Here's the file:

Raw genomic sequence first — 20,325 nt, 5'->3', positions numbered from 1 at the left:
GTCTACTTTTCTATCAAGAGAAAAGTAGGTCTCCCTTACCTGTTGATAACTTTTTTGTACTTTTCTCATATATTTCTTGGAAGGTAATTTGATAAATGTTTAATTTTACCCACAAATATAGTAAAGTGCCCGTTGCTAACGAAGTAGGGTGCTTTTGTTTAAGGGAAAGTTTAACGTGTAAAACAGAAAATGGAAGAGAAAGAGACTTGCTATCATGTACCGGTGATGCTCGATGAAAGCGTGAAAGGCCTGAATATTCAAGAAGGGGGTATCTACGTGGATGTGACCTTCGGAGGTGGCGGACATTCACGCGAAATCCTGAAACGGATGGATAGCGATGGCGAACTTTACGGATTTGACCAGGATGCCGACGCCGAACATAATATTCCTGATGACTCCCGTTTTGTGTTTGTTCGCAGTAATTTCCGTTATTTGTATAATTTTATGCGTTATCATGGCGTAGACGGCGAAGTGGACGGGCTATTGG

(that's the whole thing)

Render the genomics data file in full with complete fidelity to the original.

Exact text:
Raw genomic sequence first — 20,325 nt, 5'->3', positions numbered from 1 at the left:
GTCTACTTTTCTATCAAGAGAAAAGTAGGTCTCCCTTACCTGTTGATAACTTTTTTGTACTTTTCTCATATATTTCTTGGAAGGTAATTTGATAAATGTTTAATTTTACCCACAAATATAGTAAAGTGCCCGTTGCTAACGAAGTAGGGTGCTTTTGTTTAAGGGAAAGTTTAACGTGTAAAACAGAAAATGGAAGAGAAAGAGACTTGCTATCATGTACCGGTGATGCTCGATGAAAGCGTGAAAGGCCTGAATATTCAAGAAGGGGGTATCTACGTGGATGTGACCTTCGGAGGTGGCGGACATTCACGCGAAATCCTGAAACGGATGGATAGCGATGGCGAACTTTACGGATTTGACCAGGATGCCGACGCCGAACATAATATTCCTGATGACTCCCGTTTTGTGTTTGTTCGCAGTAATTTCCGTTATTTGTATAATTTTATGCGTTATCATGGCGTAGACGGCGAAGTGGACGGGCTATTGG